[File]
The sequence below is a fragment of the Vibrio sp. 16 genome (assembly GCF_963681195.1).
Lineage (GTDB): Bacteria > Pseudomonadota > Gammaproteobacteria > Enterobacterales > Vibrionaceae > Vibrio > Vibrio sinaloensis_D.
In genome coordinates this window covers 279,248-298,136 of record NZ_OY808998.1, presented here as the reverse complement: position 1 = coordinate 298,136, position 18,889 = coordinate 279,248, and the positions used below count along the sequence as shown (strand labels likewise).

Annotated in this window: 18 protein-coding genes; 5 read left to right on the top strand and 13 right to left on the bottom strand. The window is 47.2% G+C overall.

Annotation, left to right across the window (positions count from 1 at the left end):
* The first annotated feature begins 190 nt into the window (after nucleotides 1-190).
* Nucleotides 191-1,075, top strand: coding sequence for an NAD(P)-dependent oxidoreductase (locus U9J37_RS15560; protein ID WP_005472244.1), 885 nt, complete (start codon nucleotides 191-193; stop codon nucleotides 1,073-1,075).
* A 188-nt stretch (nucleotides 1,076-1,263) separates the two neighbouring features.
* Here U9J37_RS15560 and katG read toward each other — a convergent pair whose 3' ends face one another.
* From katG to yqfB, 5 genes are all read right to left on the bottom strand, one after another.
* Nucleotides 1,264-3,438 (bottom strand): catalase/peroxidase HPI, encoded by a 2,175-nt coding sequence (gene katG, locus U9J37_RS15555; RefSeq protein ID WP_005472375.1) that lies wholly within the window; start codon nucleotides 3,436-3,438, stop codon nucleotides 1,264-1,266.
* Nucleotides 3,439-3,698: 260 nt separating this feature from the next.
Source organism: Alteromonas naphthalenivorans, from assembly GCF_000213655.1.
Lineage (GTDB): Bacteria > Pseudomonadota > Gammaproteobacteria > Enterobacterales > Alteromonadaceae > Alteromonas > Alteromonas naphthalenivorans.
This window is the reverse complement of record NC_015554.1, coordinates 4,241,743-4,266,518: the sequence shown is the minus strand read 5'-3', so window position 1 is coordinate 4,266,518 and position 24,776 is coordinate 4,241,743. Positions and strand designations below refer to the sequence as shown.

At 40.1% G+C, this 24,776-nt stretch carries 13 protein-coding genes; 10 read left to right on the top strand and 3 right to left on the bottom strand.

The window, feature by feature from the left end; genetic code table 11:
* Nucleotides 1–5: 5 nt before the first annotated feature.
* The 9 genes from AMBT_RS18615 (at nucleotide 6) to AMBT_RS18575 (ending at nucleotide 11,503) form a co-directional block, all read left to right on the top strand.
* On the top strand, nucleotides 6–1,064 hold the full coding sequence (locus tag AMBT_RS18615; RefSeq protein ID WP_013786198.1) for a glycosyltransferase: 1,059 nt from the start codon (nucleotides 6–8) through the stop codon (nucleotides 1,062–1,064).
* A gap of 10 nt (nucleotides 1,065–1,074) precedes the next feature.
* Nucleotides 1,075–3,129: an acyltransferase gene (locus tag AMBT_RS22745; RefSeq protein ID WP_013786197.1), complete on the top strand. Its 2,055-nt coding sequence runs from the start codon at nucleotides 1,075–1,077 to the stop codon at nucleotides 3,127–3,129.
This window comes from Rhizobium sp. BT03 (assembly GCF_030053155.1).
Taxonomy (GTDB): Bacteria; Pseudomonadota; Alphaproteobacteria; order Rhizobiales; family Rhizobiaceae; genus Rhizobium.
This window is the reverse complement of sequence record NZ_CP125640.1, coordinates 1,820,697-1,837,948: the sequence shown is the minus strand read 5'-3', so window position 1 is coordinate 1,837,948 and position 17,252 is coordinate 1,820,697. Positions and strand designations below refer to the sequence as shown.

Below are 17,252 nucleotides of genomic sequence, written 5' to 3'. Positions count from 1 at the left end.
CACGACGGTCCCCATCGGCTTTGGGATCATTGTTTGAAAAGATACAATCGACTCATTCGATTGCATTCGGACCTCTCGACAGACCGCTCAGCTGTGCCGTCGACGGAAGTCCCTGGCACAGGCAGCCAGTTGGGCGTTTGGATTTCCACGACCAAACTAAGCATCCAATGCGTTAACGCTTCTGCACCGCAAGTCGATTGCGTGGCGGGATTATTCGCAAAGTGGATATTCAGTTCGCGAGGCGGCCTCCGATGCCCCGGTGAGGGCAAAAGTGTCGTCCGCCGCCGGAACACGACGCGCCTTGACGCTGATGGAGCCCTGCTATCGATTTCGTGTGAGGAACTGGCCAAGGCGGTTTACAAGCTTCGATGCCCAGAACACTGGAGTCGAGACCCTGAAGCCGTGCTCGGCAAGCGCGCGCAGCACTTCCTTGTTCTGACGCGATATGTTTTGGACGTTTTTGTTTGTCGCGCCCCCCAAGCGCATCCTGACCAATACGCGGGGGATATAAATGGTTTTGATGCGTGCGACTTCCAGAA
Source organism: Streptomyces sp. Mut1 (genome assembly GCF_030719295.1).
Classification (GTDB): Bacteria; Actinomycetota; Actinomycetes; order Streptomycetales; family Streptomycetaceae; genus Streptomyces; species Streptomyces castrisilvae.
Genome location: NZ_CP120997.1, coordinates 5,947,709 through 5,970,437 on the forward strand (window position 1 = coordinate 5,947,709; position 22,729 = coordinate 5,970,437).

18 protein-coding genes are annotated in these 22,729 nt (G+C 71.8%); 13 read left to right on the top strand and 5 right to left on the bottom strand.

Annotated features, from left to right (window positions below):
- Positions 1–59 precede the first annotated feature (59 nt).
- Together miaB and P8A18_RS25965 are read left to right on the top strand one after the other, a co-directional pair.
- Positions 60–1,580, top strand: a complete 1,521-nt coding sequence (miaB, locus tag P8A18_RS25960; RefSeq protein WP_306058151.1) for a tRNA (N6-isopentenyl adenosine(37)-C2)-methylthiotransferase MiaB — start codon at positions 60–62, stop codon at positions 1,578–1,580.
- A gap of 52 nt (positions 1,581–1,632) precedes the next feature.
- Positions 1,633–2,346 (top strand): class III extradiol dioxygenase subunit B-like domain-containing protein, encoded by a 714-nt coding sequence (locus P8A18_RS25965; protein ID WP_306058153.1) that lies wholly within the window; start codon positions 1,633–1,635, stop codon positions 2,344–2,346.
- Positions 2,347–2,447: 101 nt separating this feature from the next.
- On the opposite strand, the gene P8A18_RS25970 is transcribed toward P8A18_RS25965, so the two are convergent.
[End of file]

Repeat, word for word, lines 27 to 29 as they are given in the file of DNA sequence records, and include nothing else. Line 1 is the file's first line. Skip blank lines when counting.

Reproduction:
CACGACGGTCCCCATCGGCTTTGGGATCATTGTTTGAAAAGATACAATCGACTCATTCGATTGCATTCGGACCTCTCGACAGACCGCTCAGCTGTGCCGTCGACGGAAGTCCCTGGCACAGGCAGCCAGTTGGGCGTTTGGATTTCCACGACCAAACTAAGCATCCAATGCGTTAACGCTTCTGCACCGCAAGTCGATTGCGTGGCGGGATTATTCGCAAAGTGGATATTCAGTTCGCGAGGCGGCCTCCGATGCCCCGGTGAGGGCAAAAGTGTCGTCCGCCGCCGGAACACGACGCGCCTTGACGCTGATGGAGCCCTGCTATCGATTTCGTGTGAGGAACTGGCCAAGGCGGTTTACAAGCTTCGATGCCCAGAACACTGGAGTCGAGACCCTGAAGCCGTGCTCGGCAAGCGCGCGCAGCACTTCCTTGTTCTGACGCGATATGTTTTGGACGTTTTTGTTTGTCGCGCCCCCCAAGCGCATCCTGACCAATACGCGGGGGATATAAATGGTTTTGATGCGTGCGACTTCCAGAA
Source organism: Streptomyces sp. Mut1 (genome assembly GCF_030719295.1).
Classification (GTDB): Bacteria; Actinomycetota; Actinomycetes; order Streptomycetales; family Streptomycetaceae; genus Streptomyces; species Streptomyces castrisilvae.